He proposes eliminating a rule that requires couples to be married by their hometown rabbi, which would allow Israeli couples to go shopping around for the rabbi who best suits their needs even as it maintains the Rabbinate’s Orthodox monopoly over marriage. Stav also says he would cut down on the number of women refused a writ of divorce, or get, from their husbands by encouraging the signing of a prenuptial agreement that includes severe financial penalties if the husband demurs. And he wants to transform the Rabbinate into an aid for people like Motel, rather than an inquisitor, by hiring investigators to help establish Jewishness.
Yet chief rabbis — whose role includes a demanding schedule of ceremonial functions — cannot insitute such changes on their own. Altering the hometown rabbi rule and hiring investigators both require the assent of the deputy minister of religious services, Eli Ben Dahan, a Moroccan-born rabbi and member of the Jewish Home party. Ben Dahan has personally expressed support for a Modern Orthodox and Zionist candidate for chief rabbi, but his party has not endorsed Stav and it’s unclear whether he’d agree to free up money for investigators.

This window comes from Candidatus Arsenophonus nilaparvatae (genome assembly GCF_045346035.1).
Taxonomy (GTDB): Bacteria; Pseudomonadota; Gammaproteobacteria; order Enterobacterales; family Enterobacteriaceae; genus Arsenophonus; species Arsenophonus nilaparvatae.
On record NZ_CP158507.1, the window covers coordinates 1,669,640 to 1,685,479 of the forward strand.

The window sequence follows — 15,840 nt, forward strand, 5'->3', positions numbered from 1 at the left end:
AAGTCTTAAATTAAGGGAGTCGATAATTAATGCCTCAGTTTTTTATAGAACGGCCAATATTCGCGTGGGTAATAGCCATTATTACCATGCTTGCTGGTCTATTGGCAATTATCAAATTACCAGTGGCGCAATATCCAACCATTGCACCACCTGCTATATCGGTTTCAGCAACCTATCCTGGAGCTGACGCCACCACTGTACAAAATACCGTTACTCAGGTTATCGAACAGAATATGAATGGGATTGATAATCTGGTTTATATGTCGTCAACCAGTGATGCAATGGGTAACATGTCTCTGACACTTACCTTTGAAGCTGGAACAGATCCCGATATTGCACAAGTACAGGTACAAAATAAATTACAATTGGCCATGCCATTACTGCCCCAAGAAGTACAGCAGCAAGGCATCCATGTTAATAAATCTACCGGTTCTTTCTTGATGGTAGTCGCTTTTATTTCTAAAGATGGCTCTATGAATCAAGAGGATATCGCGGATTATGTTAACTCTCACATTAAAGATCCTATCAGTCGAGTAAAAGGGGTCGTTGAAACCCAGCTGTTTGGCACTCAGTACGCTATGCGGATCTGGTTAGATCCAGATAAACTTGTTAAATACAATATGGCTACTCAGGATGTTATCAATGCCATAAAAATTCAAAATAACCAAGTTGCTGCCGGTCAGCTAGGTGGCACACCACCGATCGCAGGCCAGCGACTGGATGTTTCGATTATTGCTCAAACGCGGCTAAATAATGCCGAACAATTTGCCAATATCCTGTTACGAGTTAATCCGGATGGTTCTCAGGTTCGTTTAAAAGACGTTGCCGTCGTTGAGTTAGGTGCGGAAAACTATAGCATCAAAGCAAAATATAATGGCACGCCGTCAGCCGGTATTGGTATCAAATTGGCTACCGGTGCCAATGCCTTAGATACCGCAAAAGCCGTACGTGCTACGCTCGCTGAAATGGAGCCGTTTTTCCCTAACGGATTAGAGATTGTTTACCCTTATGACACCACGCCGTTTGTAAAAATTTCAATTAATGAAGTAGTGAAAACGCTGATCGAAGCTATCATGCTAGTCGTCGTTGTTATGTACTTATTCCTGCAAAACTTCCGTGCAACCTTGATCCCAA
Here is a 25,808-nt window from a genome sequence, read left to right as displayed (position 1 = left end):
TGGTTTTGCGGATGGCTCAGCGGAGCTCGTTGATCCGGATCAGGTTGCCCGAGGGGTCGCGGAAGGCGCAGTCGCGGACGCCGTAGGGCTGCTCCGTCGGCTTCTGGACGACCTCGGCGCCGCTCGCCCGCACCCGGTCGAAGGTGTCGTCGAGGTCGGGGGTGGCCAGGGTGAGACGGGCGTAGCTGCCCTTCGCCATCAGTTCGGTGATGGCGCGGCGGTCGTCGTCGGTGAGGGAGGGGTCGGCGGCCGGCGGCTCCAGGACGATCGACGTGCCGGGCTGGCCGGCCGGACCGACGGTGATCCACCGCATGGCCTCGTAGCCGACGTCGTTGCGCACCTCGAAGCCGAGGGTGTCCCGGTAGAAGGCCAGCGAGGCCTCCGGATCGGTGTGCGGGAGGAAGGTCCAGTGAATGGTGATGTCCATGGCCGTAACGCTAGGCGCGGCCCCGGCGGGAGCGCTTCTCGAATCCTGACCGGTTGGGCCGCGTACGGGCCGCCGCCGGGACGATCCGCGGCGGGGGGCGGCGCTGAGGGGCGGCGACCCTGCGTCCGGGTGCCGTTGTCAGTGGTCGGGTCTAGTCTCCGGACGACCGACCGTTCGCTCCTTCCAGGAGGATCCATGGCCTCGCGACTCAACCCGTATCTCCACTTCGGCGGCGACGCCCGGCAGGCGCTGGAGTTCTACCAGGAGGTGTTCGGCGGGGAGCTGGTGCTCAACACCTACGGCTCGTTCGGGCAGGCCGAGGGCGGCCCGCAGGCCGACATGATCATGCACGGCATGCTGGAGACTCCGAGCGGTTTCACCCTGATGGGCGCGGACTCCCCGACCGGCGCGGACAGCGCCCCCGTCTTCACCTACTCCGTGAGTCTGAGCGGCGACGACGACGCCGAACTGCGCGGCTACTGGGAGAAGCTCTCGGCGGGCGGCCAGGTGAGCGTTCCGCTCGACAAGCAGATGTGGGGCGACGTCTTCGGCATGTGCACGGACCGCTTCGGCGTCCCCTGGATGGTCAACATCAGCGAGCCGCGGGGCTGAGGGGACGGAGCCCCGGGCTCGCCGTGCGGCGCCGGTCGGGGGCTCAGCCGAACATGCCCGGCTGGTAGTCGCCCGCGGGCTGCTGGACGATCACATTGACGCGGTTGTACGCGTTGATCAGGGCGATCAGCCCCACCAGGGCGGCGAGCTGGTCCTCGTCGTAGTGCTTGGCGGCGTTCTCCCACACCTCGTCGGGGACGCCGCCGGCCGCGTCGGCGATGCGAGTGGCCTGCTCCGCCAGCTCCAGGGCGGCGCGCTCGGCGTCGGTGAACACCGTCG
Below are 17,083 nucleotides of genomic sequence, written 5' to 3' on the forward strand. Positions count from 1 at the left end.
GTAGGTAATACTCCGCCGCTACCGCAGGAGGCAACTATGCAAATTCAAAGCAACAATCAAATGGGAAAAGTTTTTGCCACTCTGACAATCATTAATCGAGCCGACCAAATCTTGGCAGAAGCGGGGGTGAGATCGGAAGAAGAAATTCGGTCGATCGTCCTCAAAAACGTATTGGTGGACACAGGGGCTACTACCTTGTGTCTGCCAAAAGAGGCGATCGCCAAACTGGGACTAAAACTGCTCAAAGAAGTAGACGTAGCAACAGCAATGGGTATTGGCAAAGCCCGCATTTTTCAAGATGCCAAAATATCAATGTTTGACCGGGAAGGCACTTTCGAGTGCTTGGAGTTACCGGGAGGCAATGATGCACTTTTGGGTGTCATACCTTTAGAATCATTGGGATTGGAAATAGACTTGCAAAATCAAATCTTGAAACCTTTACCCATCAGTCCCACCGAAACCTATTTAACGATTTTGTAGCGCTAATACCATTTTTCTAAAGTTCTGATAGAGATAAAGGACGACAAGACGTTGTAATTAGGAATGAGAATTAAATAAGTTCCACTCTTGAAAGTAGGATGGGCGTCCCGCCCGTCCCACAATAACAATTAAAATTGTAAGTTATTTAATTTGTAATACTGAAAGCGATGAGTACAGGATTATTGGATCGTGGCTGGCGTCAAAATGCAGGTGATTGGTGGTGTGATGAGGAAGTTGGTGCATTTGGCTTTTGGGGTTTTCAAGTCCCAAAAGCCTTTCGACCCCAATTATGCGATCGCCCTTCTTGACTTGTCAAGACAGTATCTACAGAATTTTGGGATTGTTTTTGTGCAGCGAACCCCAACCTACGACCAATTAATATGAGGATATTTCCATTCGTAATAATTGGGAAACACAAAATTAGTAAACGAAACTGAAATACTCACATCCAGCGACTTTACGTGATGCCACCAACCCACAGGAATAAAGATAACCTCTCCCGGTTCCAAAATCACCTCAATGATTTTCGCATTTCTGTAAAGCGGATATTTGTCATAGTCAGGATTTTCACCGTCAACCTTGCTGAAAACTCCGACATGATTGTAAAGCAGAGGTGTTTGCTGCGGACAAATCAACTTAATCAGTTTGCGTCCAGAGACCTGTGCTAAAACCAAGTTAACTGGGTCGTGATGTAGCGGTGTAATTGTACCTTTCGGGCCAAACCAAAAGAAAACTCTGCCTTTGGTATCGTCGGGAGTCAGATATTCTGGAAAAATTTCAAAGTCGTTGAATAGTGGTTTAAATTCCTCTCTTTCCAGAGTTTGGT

More substantive reforms would require the approval of both chief rabbis, Ashkenazi and Sephardi, as well as the approval of the Chief Rabbinical Council, a 17-member voting body that controls Rabbinate policy. The council, a mix of appointed and elected members, is dominated by conservative elements.
“We need a radical revolution, and Rabbi Stav won’t bring that,” said Rabbi Gilad Kariv, CEO of Israel’s Reform Movement. He said Stav would “just give a cellophane cover to a ruined candy.
“Maybe it matters who the chief rabbi is for formal ceremonies, but it doesn’t really matter for how conversion and kashrut happen,” Kariv said. “The processes within the rabbinic establishment are so extreme that who the chief rabbi is doesn’t matter.”
Even if a reform-minded chief rabbi manages to get elected and push through some reforms, he could be thwarted when it comes to enforcement. Implementation depends on local rabbis and judges in rabbinical courts who are appointed and removed only by an appointment committee, also dominated by conservative elements.